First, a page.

FAQs

Pipelines are a safe and efficient way to transport energy products from production sites to markets where they are sold.  In fact, the Department of Transportation has repeatedly said that pipelines are the safest mode of transportation for energy products and that accidents are uncommon.

The Pipelines and Hazardous Materials Safety Administration publishes a map like the one shown here.

NPMS_Pipelines_Map

Yes. There are hundreds of thousands miles of pipelines in the US and in all 50 states. According to the Pipeline Safety and Hazardous Materials Commission, America’s pipeline infrastructure includes:

  • 182,000 miles of Hazardous Liquid and Carbon Dioxide pipelines;
  • 325,000 miles of onshore and offshore Gas Transmission and Gathering Systems pipelines;
  • 2,145,000 miles of Gas Distribution mains and services pipelines;
  • 129 LNG Facilities connected to our gas transmission and distribution systems; and
  • Propane Distribution System pipelines.

Most transmission pipelines are located underground, beneath rivers or roads, under farmland and parks, and near homes and other buildings in your community.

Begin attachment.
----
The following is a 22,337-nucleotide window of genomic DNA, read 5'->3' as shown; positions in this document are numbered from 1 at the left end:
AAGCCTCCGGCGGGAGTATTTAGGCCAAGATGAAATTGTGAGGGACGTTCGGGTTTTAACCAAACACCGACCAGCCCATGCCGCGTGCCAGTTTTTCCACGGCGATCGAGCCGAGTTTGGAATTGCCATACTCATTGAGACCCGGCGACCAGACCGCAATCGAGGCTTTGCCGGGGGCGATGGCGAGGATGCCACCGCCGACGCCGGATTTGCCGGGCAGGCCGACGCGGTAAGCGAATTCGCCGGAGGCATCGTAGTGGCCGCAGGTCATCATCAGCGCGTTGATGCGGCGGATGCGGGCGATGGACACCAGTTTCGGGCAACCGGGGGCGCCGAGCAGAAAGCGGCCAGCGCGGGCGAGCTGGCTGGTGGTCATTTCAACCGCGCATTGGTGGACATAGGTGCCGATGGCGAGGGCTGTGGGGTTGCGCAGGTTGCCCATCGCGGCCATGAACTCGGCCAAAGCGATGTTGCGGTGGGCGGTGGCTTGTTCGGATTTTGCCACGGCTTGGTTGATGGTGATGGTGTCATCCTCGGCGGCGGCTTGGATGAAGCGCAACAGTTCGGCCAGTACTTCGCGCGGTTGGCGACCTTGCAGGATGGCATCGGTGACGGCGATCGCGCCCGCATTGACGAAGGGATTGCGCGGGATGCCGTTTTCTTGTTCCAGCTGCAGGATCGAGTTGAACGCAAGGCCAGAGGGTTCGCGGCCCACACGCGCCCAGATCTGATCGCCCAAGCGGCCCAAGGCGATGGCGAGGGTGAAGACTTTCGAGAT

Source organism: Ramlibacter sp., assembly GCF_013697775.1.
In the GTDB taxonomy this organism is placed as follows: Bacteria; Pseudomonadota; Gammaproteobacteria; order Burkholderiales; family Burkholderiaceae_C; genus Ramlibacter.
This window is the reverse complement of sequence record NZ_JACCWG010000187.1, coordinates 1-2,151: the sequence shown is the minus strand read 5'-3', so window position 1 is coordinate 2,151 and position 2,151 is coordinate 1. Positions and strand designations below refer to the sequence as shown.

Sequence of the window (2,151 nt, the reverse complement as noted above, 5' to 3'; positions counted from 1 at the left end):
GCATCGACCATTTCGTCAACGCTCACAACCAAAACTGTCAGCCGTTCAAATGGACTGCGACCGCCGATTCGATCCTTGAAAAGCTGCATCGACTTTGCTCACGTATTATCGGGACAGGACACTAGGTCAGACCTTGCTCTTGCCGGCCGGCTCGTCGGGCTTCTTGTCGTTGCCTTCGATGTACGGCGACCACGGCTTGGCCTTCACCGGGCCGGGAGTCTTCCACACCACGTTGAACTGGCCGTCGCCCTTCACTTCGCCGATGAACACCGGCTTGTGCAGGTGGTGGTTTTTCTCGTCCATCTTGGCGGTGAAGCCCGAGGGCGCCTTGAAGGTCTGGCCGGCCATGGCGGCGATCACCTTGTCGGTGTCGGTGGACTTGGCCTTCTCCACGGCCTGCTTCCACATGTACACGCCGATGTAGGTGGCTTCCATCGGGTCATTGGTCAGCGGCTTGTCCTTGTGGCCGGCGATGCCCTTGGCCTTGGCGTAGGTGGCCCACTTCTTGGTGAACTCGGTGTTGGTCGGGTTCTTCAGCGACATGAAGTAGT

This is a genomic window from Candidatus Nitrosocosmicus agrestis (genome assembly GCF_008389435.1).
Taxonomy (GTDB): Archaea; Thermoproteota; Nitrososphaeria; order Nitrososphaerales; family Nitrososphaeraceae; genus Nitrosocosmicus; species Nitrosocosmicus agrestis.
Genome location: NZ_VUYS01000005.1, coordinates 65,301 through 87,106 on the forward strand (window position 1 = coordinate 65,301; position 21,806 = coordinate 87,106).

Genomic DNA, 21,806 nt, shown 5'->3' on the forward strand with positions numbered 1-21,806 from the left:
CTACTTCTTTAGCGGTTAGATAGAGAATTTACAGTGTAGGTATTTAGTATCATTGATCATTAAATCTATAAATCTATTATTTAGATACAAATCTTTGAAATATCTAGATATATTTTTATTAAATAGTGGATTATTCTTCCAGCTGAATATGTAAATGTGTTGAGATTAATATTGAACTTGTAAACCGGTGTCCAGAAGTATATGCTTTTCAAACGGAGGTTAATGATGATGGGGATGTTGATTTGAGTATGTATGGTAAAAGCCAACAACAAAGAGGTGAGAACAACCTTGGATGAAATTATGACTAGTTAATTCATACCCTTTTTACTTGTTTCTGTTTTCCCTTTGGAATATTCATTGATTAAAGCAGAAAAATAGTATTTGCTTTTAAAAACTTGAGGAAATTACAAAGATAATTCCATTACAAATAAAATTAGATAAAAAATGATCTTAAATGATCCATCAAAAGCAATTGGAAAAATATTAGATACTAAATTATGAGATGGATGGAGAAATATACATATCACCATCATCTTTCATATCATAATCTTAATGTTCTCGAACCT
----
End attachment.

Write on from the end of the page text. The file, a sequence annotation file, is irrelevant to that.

Due to the recent developments in drilling techniques, natural gas is becoming an extremely common energy product which requires new and upgrade pipelines.  Estimates show that 24,000 miles of new pipeline will be needed by 2035 for natural gas alone.

Oil and gas pipelines are currently the most environmentally friendly way to move energy product. Unlike trucks and trains, pipelines themselves do not give off emissions and have a much lower rate of accident than other modes of energy transportation.

Yes.  America’s pipelines are primarily regulated by three agencies, and even more depending on where you live. These primary agencies include the:

  • Federal Energy Regulatory Commission
  • Environmental Protection Agency
  • Pipeline and Hazardous Materials Administration

While pipelines are the safest way to move energy, accidents can still occur. However, pipeline operators and government agencies go to great lengths to develop technology and training programs the prevent accidents and make sure they do not occur.  If they do, companies are well prepared with emergency response plans to mitigate any potential harm.

Pipeline operators are hard at working ensuring that our nation’s pipelines are safe and continue to deliver energy every day.  Companies constantly monitor pipes physical locations and are systematically making sure that our pipelines are not being hacked.